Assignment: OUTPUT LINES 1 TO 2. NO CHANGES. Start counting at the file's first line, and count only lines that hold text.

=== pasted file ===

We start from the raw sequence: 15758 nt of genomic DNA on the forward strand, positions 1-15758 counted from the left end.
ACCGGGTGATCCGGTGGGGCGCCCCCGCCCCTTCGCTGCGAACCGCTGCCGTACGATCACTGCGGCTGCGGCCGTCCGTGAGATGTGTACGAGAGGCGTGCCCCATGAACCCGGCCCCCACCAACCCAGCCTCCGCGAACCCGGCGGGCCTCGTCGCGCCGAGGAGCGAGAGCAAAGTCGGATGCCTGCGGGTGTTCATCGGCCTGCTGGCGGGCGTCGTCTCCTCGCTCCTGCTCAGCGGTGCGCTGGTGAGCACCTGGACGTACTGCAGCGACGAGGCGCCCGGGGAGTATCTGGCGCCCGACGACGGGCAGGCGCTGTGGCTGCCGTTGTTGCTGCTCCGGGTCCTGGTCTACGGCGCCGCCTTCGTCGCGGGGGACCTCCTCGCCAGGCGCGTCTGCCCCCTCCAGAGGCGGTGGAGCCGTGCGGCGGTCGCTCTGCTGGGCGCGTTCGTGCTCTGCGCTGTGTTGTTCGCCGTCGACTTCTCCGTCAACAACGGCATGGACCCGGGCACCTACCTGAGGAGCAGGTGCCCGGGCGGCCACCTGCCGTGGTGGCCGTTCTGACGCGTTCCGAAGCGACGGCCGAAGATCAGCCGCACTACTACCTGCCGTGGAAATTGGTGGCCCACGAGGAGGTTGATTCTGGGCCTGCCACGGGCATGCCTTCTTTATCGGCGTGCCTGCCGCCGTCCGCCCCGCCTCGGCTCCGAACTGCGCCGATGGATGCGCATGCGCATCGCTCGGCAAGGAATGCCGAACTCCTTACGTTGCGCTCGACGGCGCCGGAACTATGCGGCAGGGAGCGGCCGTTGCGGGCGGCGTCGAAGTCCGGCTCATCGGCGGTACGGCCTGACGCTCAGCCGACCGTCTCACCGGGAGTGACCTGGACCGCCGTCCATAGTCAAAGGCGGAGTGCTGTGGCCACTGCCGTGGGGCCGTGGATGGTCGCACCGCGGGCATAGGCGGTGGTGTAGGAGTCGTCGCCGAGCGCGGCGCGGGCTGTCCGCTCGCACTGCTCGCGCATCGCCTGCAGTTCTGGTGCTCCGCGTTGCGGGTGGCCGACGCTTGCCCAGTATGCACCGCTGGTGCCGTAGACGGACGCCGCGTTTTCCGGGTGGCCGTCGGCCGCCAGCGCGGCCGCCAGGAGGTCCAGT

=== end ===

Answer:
We start from the raw sequence: 15758 nt of genomic DNA on the forward strand, positions 1-15758 counted from the left end.
ACCGGGTGATCCGGTGGGGCGCCCCCGCCCCTTCGCTGCGAACCGCTGCCGTACGATCACTGCGGCTGCGGCCGTCCGTGAGATGTGTACGAGAGGCGTGCCCCATGAACCCGGCCCCCACCAACCCAGCCTCCGCGAACCCGGCGGGCCTCGTCGCGCCGAGGAGCGAGAGCAAAGTCGGATGCCTGCGGGTGTTCATCGGCCTGCTGGCGGGCGTCGTCTCCTCGCTCCTGCTCAGCGGTGCGCTGGTGAGCACCTGGACGTACTGCAGCGACGAGGCGCCCGGGGAGTATCTGGCGCCCGACGACGGGCAGGCGCTGTGGCTGCCGTTGTTGCTGCTCCGGGTCCTGGTCTACGGCGCCGCCTTCGTCGCGGGGGACCTCCTCGCCAGGCGCGTCTGCCCCCTCCAGAGGCGGTGGAGCCGTGCGGCGGTCGCTCTGCTGGGCGCGTTCGTGCTCTGCGCTGTGTTGTTCGCCGTCGACTTCTCCGTCAACAACGGCATGGACCCGGGCACCTACCTGAGGAGCAGGTGCCCGGGCGGCCACCTGCCGTGGTGGCCGTTCTGACGCGTTCCGAAGCGACGGCCGAAGATCAGCCGCACTACTACCTGCCGTGGAAATTGGTGGCCCACGAGGAGGTTGATTCTGGGCCTGCCACGGGCATGCCTTCTTTATCGGCGTGCCTGCCGCCGTCCGCCCCGCCTCGGCTCCGAACTGCGCCGATGGATGCGCATGCGCATCGCTCGGCAAGGAATGCCGAACTCCTTACGTTGCGCTCGACGGCGCCGGAACTATGCGGCAGGGAGCGGCCGTTGCGGGCGGCGTCGAAGTCCGGCTCATCGGCGGTACGGCCTGACGCTCAGCCGACCGTCTCACCGGGAGTGACCTGGACCGCCGTCCATAGTCAAAGGCGGAGTGCTGTGGCCACTGCCGTGGGGCCGTGGATGGTCGCACCGCGGGCATAGGCGGTGGTGTAGGAGTCGTCGCCGAGCGCGGCGCGGGCTGTCCGCTCGCACTGCTCGCGCATCGCCTGCAGTTCTGGTGCTCCGCGTTGCGGGTGGCCGACGCTTGCCCAGTATGCACCGCTGGTGCCGTAGACGGACGCCGCGTTTTCCGGGTGGCCGTCGGCCGCCAGCGCGGCCGCCAGGAGGTCCAGT